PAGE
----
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CD36 Deficiency Reduces Chronic BBB Dysfunction and Scar Formation and Improves Activity, Hedonic and Memory Deficits in Ischemic Stroke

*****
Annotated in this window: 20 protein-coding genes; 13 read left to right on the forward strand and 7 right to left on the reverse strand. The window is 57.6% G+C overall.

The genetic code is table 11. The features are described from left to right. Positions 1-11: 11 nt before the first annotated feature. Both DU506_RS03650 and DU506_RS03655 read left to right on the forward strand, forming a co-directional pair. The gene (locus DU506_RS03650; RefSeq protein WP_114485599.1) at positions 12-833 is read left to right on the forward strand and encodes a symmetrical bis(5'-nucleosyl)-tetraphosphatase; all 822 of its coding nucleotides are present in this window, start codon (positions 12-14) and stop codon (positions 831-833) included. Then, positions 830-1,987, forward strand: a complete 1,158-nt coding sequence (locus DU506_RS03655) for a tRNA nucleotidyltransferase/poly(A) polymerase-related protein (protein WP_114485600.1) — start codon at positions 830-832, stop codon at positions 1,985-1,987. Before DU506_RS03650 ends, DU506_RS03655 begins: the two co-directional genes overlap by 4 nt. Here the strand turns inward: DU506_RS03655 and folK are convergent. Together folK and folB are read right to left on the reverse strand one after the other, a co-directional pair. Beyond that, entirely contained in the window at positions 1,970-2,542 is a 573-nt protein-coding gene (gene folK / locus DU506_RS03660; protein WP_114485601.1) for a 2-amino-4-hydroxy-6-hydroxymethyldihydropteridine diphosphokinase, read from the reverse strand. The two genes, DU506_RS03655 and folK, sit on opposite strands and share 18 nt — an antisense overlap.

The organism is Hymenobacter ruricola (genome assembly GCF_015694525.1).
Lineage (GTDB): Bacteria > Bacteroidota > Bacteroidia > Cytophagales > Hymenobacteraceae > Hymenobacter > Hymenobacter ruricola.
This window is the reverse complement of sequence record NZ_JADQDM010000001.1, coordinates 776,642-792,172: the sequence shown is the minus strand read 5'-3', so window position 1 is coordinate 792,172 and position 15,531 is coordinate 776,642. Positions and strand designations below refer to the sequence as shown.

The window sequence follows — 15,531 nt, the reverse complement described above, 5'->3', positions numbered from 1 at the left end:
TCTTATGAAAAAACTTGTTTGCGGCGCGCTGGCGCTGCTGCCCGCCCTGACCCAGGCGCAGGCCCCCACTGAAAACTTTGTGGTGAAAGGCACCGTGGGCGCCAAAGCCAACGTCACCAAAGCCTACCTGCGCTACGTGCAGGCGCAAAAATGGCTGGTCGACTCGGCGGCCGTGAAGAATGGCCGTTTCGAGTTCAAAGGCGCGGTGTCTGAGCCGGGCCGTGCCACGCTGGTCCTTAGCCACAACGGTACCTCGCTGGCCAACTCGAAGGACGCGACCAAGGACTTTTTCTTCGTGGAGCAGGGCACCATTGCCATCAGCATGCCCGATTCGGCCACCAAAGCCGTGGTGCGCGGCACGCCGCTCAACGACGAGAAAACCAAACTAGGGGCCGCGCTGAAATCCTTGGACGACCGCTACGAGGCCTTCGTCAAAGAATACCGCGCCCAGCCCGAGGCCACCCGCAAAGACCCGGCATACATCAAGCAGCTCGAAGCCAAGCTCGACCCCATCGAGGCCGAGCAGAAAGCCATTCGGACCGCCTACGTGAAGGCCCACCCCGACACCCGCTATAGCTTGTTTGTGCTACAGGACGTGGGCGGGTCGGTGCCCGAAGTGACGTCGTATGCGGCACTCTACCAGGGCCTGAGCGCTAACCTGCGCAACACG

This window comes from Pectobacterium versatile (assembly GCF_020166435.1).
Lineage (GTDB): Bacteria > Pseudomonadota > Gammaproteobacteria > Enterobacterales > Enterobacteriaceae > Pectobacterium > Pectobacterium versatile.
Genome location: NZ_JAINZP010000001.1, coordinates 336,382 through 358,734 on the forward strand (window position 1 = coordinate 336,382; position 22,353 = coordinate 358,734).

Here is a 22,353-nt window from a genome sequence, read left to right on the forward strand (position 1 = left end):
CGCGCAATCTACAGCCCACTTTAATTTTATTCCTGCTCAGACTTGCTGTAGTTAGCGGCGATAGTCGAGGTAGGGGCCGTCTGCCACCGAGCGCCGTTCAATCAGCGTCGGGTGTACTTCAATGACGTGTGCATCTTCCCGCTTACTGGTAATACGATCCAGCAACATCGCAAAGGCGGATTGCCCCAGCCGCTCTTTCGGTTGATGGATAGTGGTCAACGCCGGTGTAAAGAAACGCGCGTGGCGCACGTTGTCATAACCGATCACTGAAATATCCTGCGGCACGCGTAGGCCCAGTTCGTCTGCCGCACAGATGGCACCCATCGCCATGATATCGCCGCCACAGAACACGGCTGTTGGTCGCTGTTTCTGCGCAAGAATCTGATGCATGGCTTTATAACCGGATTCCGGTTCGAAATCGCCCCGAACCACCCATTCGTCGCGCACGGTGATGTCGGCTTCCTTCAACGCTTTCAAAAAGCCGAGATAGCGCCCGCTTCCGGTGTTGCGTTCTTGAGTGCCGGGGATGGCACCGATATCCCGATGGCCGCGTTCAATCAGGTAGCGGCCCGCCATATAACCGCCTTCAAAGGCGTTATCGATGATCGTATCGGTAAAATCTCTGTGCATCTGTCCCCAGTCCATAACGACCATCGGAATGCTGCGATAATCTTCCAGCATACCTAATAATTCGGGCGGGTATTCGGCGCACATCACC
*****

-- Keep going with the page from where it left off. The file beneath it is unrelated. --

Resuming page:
Ameliorating blood-brain barrier disruption and altering scar formation dynamics are potential strategies that may improve post-stroke recovery. CD36 is a class B scavenger receptor that plays a role in innate immunity, inflammation and vascular dysfunction and regulates post-stroke injury, neovascularization, reactive astrogliosis and scar formation. By subjecting WT and CD36KO mice to different MCAo occlusion durations to generate comparable acute lesion sizes, we addressed the role of CD36 in BBB dysfunction, scar formation and recovery. The majority of stroke recovery studies primarily focus on motor function. Here, we employed an extensive behavioral test arsenal to evaluate psychological and cognitive endpoints. While not evident during the acute phase, CD36 deficient mice displayed significantly attenuated BBB leakage and scar formation at three months after stroke compared to wild-type littermates. Assessment of motor (open field, rotarod), anxiety (plus maze, light-dark box), depression (forced swim, sucrose preference) and memory tests (water maze) revealed that CD36 deficiency ameliorated stroke-induced behavioral impairments in activity, hedonic responses and spatial learning and strategy switching. Our findings indicate that CD36 contributes to stroke-induced BBB dysfunction and scar formation in an injury-independent manner, as well as to the chronic motor and neurophysiological deficits in chronic stroke.